The Occupational Safety and Health Administration (OSHA) requires all employees who are exposed to noise levels with a time-weighted average of 85-decibels or more to be included in a hearing conservation program. These employees must receive audiograms on an annual basis to determine if they experience a certain level of hearing loss known as a “Standard Threshold Shift”. In addition, the facility must also evaluate feasible administrative or engineering controls to reduce employee noise exposure for all employees who are exposed to noise levels at or above OSHA’s permissible exposure limit (PEL) of 90-decibels. If no additional controls are employed, then those employees exposed to noise levels above the OSHA PEL must wear hearing protectors. It is important to remember that, according to OSHA’s Hierarchy of Controls, the use of PPE is the last step to reducing an employee’s exposure to high levels of noise, after engineering and administrative controls.
In order to evaluate employee noise exposure, facilities are required to conduct noise monitoring studies. These studies are conducted using sound meters or dosimeters that measure an employee’s average sound exposure. However, OSHA does not specify in 29 CFR 1910.95 how often these monitoring studies must be conducted. Instead, the regulation states that “monitoring shall be repeated whenever a change in production, process, equipment or controls increases noise exposures to the extent that additional employees may be exposed at or above the action level or the attenuation provided by hearing protectors being used by employees may be rendered inadequate.” It is likely that your facility has conducted a noise study to identify employees to include in a hearing conservation program, or to determine that noise levels are below the 85-decibel action level.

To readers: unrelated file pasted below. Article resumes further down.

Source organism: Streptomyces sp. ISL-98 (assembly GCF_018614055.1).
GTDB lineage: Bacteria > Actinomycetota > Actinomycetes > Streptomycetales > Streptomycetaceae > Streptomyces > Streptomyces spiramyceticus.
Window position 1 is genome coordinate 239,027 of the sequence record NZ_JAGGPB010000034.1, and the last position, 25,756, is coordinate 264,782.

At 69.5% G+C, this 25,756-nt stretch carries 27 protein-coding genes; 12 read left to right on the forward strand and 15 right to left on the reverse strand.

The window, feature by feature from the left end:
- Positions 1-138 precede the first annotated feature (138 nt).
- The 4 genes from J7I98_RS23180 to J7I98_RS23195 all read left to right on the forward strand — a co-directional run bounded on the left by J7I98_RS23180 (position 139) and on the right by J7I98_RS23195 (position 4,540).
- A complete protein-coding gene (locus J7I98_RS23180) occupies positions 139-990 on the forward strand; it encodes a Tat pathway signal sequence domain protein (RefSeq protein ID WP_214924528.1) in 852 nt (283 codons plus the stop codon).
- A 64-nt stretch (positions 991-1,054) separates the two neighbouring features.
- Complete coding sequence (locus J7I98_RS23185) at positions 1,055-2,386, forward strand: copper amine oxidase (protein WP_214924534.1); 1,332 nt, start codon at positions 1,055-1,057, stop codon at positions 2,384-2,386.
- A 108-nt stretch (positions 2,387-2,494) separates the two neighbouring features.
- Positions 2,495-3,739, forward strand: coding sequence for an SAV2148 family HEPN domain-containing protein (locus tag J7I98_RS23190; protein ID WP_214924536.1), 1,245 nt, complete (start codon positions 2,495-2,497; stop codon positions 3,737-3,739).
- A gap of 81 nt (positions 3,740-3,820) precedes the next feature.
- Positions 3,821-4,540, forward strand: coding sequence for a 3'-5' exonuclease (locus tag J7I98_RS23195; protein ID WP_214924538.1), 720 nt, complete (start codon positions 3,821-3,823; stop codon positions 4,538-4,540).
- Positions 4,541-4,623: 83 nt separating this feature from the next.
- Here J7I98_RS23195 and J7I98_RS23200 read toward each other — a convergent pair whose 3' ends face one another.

How long ago were these studies performed, and are these results still valid? New machinery, re-location of equipment, facility layout changes, or building modifications can all affect employee noise exposure. Even if no machines have been added or modified, no changes have been made to production processes, normal wear and tear of machinery can gradually impact employee noise exposure. On the other hand, if a facility has removed, relocated, or repaired equipment, a noise study could verify that employees who were previously exposed to noise levels above the OSHA action level are no longer exposed to hazardous noise levels, allowing the facility to cease implementation of a hearing conservation program for those employees.
It is crucial to employee health to maintain accurate noise monitoring results over time to ensure that employees are not exposed to hazardous noise levels. This is why OSHA requires noise monitoring to be repeated if equipment is added, removed, relocated, or modified. Because of this, you should consider conducting follow-up noise monitoring throughout your facility to ensure that your noise monitoring results are kept current.
If you have any questions regarding conducting noise monitoring surveys throughout your facility, please contact CTI at (770) 263-6330. CTI is experienced with conducting facility noise and air quality monitoring, and can also help with the implementation of engineering or administrative controls to reduce employee exposure to noise or airborne contaminants.